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5 Types of Data That Should Drive Your Local Digital Marketing Strategy

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Digital marketing is most often based on data-driven decisions. From online behavior (clicks, dwell time, etc.) to complex search algorithms, marketers view almost every online interaction as a piece or source of data. But when we talk about data in the local marketing context, what do we mean?

One standard response is the familiar “it depends” (and it really does). Historically local business data has meant name, address and phone number. But access to better technology has enabled us to learn more about online interactions, and the definition of data and the information relevant to local marketing is now evolving and expanding. So, how do these new types of data influence a digital marketing strategy? And what business opportunity does this data present for local marketers?

Here are five primary forms of data and why they are (or should be) important to local marketers:

1. Content: Business information and website content both constitute data, especially from the perspective of the search engines and the algorithms that run them. Schema.org marked-up content covers a growing body of specific data elements from basic business information such as opening hours, to rich content like an ethics policy. All of this impacts how relevant a given website is to a keyword or search, and will become increasingly important as new technologies, such as voice search and artificial intelligence, look for a proprietary data source to answer search queries.

2. User-generated content: Just as it sounds, this is content that online users generate about a business, often directly on the business’ website, social channels, or listings, etc. For example, blog post comments, user reviews, social posts and more all constitute forms of data that can influence search rank, business credibility and customer decisions.

3. (End) Customer data: This is back-end transactional data that includes personal information (i.e., shipping address, email, phone, etc.), as well as interaction data (e.g., purchases, downloads, sign-ups, etc.). The real power of these data points is connecting them to better understand the customer journey (i.e. tracking email clicks to purchases) and creating a more personalized experience for each and every individual.

4. Site analytics: As most people already understand, this is data showing where website visitors come from, how they got to the site, what they do there and where/when they leave it. Local marketers rely on this data to understand whether a website is generating or influencing desired outcomes and behaviors, and understanding site analytics is an important exercise in identifying a customer purchase path and effective lead generation.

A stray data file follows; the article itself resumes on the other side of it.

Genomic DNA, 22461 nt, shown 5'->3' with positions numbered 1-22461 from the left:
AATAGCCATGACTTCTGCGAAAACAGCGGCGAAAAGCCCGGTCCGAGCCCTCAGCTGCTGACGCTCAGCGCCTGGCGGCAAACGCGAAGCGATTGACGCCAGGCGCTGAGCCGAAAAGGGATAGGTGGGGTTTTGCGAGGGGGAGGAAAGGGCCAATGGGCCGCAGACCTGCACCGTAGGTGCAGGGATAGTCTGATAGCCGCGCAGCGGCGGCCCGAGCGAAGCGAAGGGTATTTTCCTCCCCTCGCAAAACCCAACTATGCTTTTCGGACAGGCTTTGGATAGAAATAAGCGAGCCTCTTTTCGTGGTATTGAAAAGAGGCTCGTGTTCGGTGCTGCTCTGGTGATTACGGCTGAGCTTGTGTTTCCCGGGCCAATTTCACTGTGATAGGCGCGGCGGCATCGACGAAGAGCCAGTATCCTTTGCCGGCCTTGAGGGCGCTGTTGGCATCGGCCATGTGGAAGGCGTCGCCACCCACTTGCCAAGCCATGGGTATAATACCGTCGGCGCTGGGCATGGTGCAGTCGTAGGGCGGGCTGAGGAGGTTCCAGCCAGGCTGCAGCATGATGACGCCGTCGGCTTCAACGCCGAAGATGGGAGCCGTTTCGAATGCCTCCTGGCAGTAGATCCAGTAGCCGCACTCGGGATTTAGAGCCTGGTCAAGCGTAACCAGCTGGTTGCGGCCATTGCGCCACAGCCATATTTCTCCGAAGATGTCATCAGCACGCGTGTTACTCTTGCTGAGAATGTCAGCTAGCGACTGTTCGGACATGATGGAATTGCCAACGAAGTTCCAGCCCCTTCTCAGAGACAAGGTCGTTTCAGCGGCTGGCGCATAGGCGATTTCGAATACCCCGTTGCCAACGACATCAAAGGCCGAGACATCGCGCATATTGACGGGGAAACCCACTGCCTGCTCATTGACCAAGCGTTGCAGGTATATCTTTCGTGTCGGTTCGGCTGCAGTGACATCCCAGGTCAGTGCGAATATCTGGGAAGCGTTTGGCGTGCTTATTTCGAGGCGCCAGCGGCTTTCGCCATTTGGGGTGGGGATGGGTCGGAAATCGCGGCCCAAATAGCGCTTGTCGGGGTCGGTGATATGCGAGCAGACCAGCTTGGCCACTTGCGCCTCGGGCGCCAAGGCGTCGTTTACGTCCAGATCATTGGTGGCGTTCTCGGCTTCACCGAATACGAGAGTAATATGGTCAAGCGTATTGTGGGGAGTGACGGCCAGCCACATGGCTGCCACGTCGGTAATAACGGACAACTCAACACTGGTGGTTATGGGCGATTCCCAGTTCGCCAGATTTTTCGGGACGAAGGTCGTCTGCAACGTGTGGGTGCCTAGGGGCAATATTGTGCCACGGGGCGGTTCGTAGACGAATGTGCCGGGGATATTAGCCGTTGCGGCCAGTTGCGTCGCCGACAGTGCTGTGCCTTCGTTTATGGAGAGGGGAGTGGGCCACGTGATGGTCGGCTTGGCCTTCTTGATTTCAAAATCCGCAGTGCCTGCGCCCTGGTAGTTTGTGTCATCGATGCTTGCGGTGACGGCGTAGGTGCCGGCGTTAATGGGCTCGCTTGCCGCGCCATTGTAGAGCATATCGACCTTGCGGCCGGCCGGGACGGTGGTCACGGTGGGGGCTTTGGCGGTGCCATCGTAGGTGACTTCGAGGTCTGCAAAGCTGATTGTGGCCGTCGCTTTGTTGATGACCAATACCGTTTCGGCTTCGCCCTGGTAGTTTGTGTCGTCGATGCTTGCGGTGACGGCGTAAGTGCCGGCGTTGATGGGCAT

5. Behavioral and cohort analytics: Local marketers who work with hundreds or thousands of small businesses have the unique opportunity to analyze customer data and behaviors, and make informed strategic decisions and product or service improvements. This collective use of data analytics is valuable for competitive differentiation, retention and other strategic areas for local marketers.

With these and other sources of data, the challenge becomes understanding what the data means on their own and in relation to other sources, in the aggregate. What is all the data telling us, and how can it be used to your competitive advantage?

While the extent to which the data will be used to develop conclusions, strategies and tactics may vary, depending on if the company is a digital service provider, an agency or small business owner, the endgame should be the same: an improved customer experience leading to more sales and transactions (online or offline). From improving engagement tools and services for SMBs, to delivering greater efficiency for agencies and enterprises, improved customer experiences are very often the result of innovative digital marketing.

However, collecting and analyzing data is a challenge for many local marketers. Data is innately complex, and many local marketers are left struggling to make sense of it. Thus, finding the right technology, tools and partners is essential to the successful use of data in local digital marketing strategies. And while digital marketing is already very data-driven, the use of aggregated data is still new to many local marketers, and it is up to technology providers to guide local marketers on the best practices of using big data to improve customer experience.

With the right technology and guidance, local marketers can be empowered to not only swiftly collect data, but also analyze multiple data categories, drive insights and develop subsequent marketing and customer strategies. Presented in the right format, aggregated data can be creatively used in marketing, and will empower local marketers to not only make concrete and actionable marketing plans, but also deliver an innovative and sophisticated local digital marketing strategy.

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